Dent Reality Aims to Bring AR Indoor Directions to Malls, Airports & Retail Stores – Road to VR

Navigating indoors is still a pretty old school experience: you look for a map of shops, bathrooms, and accessibility ramps and follow signs to your desired destination, all the while knowing that the super powered computer in your pocket has lost a core functionality without GPS signal. Dent Reality, a UK-based studio, is creating its own augmented reality-based SDK for iOS to remedy this.

As first reported by 9to5Mac, Dent Reality says its SDK can integrate the map of indoor spaces, figure out where the user is, and use virtual paths and arrows to help you find their destination.

Dent Reality isn’t tackling the monumental task of creating a single ‘everywhere’ app though—that’s something that will likely come from platform holders in a first-party solution at some point. As it is, the company provides its developer SDK and services to help places like malls, airports, and retail stores integrate these features into their own apps. The results do look promising though.

Since the SDK integrates with Apple’s ARKit, the company’s solution doesn’t require Apple’s iBeacons or other hardware, just a user’s phone to visually locate itself and display turn-by-turn directions.

Does all of this look more than a bit familiar? There’s a good reason why. You might have seen a prototype back in 2017, shared by iOS developer Andrew Hart. That’s no mere coincidence; Hart is in fact the creator behind Dent Reality.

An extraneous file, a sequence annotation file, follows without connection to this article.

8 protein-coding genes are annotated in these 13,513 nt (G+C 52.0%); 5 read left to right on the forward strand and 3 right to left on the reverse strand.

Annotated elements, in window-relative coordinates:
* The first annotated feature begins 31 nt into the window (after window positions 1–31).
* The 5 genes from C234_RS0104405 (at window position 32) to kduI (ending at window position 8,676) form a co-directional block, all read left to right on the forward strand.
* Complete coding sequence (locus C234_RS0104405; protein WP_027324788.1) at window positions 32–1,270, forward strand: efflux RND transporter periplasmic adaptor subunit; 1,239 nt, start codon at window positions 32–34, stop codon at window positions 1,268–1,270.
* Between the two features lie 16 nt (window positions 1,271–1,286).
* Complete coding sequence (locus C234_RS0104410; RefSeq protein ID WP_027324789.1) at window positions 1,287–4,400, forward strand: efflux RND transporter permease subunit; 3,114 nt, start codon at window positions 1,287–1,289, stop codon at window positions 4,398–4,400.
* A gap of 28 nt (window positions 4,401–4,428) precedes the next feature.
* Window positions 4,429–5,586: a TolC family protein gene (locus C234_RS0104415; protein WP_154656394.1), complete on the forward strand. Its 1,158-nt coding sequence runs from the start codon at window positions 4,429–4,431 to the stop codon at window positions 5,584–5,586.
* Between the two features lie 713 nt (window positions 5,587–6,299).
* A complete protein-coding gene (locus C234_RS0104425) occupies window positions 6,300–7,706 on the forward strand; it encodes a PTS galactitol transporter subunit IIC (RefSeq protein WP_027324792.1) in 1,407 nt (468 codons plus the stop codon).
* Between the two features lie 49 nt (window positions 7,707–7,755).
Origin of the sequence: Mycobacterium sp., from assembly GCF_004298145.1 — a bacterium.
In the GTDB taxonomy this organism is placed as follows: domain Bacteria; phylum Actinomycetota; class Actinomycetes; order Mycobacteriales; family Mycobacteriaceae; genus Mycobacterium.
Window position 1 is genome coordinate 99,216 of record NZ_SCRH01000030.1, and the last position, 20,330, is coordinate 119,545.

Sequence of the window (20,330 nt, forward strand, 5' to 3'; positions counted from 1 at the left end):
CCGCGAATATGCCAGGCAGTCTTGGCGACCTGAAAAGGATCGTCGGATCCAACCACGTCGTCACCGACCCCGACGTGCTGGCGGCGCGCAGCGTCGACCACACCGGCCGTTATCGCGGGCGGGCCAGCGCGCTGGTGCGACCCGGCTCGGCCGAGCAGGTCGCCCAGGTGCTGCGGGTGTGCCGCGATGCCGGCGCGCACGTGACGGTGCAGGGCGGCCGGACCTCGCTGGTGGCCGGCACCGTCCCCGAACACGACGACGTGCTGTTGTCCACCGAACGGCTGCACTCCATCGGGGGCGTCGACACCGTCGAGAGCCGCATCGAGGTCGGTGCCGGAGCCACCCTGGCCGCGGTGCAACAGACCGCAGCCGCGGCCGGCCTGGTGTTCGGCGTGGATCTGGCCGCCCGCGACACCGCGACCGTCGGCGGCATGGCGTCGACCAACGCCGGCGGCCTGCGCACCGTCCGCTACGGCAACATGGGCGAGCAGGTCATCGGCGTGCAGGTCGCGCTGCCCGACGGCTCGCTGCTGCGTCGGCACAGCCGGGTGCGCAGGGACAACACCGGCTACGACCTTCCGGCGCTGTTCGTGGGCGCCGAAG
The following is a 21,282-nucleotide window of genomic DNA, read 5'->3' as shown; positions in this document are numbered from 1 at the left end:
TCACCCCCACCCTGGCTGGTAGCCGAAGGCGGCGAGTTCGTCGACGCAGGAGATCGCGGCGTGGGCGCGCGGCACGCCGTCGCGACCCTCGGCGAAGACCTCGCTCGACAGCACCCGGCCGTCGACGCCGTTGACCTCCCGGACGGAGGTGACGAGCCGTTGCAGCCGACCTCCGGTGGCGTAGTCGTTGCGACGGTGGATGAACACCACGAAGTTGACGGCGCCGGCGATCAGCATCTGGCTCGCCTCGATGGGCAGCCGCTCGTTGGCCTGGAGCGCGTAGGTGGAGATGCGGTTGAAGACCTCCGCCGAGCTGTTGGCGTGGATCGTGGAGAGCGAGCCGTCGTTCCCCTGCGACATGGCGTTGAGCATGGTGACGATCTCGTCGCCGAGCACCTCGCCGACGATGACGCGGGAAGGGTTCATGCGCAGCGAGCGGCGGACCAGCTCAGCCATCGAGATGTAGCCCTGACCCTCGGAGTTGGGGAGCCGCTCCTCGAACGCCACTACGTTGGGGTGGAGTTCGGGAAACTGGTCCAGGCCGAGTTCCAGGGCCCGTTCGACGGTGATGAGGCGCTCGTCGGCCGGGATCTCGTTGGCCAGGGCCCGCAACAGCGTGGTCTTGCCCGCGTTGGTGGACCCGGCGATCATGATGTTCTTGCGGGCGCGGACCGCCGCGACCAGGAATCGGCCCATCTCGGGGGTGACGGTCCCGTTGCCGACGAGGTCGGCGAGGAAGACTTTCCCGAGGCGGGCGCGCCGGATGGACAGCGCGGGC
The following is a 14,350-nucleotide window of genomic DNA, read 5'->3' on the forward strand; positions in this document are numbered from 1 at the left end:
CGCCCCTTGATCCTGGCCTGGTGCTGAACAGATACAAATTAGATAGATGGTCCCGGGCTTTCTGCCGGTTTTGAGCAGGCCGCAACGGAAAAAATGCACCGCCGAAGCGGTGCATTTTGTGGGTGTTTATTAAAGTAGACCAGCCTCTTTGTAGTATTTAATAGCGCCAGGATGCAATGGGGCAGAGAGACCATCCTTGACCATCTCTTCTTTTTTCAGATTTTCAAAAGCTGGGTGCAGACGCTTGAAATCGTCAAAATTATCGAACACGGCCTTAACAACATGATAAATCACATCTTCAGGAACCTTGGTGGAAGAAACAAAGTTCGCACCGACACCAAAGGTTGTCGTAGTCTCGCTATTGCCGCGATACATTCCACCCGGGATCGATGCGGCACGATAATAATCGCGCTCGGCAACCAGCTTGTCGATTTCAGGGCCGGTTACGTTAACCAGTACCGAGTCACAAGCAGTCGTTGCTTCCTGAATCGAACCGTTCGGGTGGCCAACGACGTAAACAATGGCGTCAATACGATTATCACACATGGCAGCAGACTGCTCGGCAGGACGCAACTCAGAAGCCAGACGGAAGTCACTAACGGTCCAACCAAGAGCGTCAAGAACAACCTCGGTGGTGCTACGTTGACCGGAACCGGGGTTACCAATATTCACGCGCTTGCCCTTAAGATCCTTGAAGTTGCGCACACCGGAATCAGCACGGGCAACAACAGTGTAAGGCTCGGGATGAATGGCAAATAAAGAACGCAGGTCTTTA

That said, Dent Reality isn’t the only company exploring AR-based indoor location services.

Google announced its own first-party system dubbed VPS, or visual position system, back at the company’s 2017 I/O dev conference. The company has yet to release VPS for Google Maps though, leaving the limelight for other creators for now.

Scape Technologies, which recently raised an $8 million funding round, is also building an VPS for smartphones. Much like Google’s VPS, it’s said to marry GPS and AR visual data for more accurate and information-based navigation.

Computer vision company Blippar has released a similar app for iOS called AR City, a free app that you can try now, letting you explore and navigate more than 300 cities worldwide using AR and GPS.

While the technology is poised to change how we navigate indoor spaces, and what information we learn about them along the way, it’s also a prescient look at how immersive head-mounted AR systems could serve up directions in the near future. Whatever the case, the prospect of finding the most direct route to your airport gate, or the nearest wheelchair-accessible ramp is sure to be a welcome change for many.

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